I really can’t see Dumbledore using a killing curse on anyone. It is so against his nature and ethos. This is what he means when he says “Merely taking your life would not satisfy me,”.

Meann: Dumbledore probably thought it would be useless to try because of the Horcruxes. But somehow, I can't see Dumbledore ever using an Unforgivable Curse. He would probably rather defeat Voldemort in a different way.

Dumbledore’s “gleam of triumph” will be enormously significant to Book 7. [link to source]

Background: Specifically, the “gleam of something like triumph” in Chapter 36 of Harry Potter and the Goblet of Fire when Harry told him how Voldemort made Harry’s blood part of his rebirth potion -- and could touch him afterward.

Lisa: What did Dumbledore know that Voldemort didn’t?

roonwit: Voldemort wanted the protection Harry had from his mother, but magic related to love is where he is weakest, and Dumbledore is probably aware of the other consequences of choosing Harry's blood that Voldemort has overlooked to his disadvantage.

Jules: Voldemort has just left himself vulnerable in some way because of Lily’s enormous ability to love, but it is bittersweet since it is going to affect Harry negatively too. It may partly relate to the connection between Harry and Voldemort in book 5, but more crucially, it must relate to how Harry has to deal with Voldemort in book 7.

Meann: As usual, Voldemort has underestimated Dumbledore and his "famous pronouncements that love is more powerful than my kind of magic". Voldemort probably thinks he's got the upper-hand because he can now touch Harry. But I think we all believe there's more to it than that.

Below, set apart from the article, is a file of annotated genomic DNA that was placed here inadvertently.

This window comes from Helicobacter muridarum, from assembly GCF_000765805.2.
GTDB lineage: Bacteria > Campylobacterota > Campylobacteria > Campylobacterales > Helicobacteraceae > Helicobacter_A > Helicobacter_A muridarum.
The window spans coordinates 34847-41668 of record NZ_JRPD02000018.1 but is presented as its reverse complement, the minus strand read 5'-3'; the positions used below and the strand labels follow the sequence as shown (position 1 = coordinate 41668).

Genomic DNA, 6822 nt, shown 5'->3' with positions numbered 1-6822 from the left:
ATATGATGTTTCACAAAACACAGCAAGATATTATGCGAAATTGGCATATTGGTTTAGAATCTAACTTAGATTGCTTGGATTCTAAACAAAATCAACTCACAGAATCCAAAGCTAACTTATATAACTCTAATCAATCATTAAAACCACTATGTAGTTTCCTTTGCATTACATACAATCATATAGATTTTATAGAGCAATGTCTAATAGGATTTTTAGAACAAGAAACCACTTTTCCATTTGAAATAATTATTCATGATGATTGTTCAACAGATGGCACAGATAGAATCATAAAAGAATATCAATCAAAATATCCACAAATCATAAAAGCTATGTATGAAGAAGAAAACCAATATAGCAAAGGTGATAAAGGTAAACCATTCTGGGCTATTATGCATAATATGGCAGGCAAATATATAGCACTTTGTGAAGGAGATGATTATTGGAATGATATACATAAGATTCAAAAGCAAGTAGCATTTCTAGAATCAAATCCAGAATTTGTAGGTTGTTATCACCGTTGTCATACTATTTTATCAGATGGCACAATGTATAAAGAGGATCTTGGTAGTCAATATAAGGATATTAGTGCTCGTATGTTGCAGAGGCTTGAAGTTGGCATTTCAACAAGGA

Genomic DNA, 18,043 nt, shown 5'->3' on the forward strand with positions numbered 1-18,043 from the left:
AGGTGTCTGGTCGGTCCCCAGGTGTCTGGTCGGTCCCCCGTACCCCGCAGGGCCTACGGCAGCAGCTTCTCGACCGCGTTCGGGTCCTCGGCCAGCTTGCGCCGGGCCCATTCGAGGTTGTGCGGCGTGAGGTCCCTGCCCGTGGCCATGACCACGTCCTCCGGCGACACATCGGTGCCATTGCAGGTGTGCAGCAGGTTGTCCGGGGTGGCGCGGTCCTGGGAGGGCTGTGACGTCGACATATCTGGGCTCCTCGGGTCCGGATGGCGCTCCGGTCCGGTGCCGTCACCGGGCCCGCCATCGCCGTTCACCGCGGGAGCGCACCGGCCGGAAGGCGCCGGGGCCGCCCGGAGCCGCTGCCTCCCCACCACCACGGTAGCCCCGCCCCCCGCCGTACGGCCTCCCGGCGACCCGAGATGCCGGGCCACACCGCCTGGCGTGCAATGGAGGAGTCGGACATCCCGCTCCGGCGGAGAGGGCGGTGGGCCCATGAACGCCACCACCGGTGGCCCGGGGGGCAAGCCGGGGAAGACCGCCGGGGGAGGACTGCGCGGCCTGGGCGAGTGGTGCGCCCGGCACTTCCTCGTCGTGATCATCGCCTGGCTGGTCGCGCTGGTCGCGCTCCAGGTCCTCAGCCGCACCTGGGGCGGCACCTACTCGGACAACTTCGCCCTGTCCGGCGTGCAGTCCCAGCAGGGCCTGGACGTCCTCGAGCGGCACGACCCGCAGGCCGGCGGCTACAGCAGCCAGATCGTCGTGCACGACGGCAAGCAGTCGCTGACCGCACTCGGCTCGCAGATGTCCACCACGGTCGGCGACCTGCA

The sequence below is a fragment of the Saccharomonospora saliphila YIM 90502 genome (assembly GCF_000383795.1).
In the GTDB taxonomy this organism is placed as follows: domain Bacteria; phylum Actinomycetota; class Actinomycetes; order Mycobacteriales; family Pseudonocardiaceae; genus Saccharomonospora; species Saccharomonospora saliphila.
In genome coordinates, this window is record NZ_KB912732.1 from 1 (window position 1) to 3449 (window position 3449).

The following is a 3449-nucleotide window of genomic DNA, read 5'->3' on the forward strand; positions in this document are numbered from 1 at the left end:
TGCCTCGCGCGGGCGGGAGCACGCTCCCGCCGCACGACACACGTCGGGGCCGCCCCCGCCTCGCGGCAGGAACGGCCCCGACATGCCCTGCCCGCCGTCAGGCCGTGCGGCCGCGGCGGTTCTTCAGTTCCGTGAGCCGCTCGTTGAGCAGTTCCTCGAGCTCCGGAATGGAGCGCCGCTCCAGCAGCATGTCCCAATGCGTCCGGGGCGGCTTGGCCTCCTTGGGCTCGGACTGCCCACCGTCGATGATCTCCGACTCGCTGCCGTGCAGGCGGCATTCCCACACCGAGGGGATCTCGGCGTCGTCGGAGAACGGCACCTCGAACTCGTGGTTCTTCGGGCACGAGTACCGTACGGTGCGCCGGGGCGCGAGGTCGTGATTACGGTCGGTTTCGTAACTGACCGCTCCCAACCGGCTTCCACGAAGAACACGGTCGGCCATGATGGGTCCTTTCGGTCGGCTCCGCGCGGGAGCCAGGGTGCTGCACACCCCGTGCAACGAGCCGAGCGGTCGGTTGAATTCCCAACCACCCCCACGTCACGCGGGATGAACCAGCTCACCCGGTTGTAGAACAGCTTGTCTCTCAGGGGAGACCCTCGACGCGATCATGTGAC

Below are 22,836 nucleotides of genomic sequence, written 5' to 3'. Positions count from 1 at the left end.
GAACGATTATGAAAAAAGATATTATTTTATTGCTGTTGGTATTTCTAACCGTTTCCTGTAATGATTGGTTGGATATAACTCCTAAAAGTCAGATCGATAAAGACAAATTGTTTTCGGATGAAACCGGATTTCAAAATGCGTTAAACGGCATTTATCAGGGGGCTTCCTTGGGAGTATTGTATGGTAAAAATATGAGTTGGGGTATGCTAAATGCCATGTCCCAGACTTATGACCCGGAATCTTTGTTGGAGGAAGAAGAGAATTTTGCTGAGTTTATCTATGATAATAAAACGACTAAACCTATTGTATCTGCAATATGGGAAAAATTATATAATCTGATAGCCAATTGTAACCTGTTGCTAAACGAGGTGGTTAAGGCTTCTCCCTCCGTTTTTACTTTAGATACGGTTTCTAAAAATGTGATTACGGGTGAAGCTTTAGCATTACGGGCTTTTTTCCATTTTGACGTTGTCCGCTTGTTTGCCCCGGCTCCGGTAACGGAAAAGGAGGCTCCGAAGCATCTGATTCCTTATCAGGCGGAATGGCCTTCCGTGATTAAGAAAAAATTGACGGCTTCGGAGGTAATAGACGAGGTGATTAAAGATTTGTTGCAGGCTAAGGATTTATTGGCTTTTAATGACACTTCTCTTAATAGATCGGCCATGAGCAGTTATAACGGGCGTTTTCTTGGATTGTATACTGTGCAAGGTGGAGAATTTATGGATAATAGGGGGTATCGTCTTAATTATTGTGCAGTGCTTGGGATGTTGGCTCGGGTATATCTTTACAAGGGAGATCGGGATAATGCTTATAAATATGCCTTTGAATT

We will learn more about Dumbledore in book 7. It is possible that one of the things we will find out is what spell Dumbledore was trying to cast on Voldemort in the Ministry. [link to source]

Background: This is a paraphrase of Jo’s answer when Melissa asks her specifically about the spell mentioned above.

Lisa: However, who will provide this information to Harry? Did Dumbledore leave a Pensieve archive? Aberforth? Some other member of Dumbledore’s family? Voldemort himself?

roonwit: It seems to me that Jo has tried her best to keep Aberforth mysterious, for example it is never confirmed in the books that he is the bar man in the Hog's Head, there are only clues. This suggests to me he must play an important part in the final book, as otherwise this is a lot of preparation for someone who won't matter, and he is surely best placed to give information on Albus.

Jules: If Dumbledore had intended to show Harry more pensieve memories, he would have shown them in book 6, so I am very skeptical about the pensieve archive idea.
She has been so mysterious about Aberforth to date and statements that she made about his family and becoming better acquainted with another member of the Order of the Phoenix are probably related. It is most likely through Aberforth that we find out more about Dumbledore. The member of the Order could of course refer to someone else.
Another possibility is through Dumbledore’s portraits. He is such a notable person that I would be surprised if he did not have more than one, not counting the chocolate frog cards. Look for one at the Order of the Phoenix HQ, the Order of Merlin HQ, the International Confederation of Wizards, and the Wizengamot.

Meann: We will finally get to know Aberforth, and he just might provide more information about Albus.

Jo says an important question we should be asking is: “Why did Dumbledore have James' Invisibility Cloak at the time of James' death, given that Dumbledore could make himself invisible without a cloak?” [link to source]

Lisa: If it was just for safe-keeping, this wouldn’t be “important.” Jo seems to be hinting here that James lent Dumbledore the cloak for someone else to use. Someone else who had gone into hiding? Perhaps someone spying for Dumbledore? In her “Rumours” section of her website, Jo has also told us that Snape was not hiding under the Invisibility Cloak on the night the Potters died.

roonwit: The particular issues at the time would be protecting the Potters and possibly the Longbottoms or discovering the traitor. It might also relate to something James or Lily had previously been doing, but could no longer do while in hiding.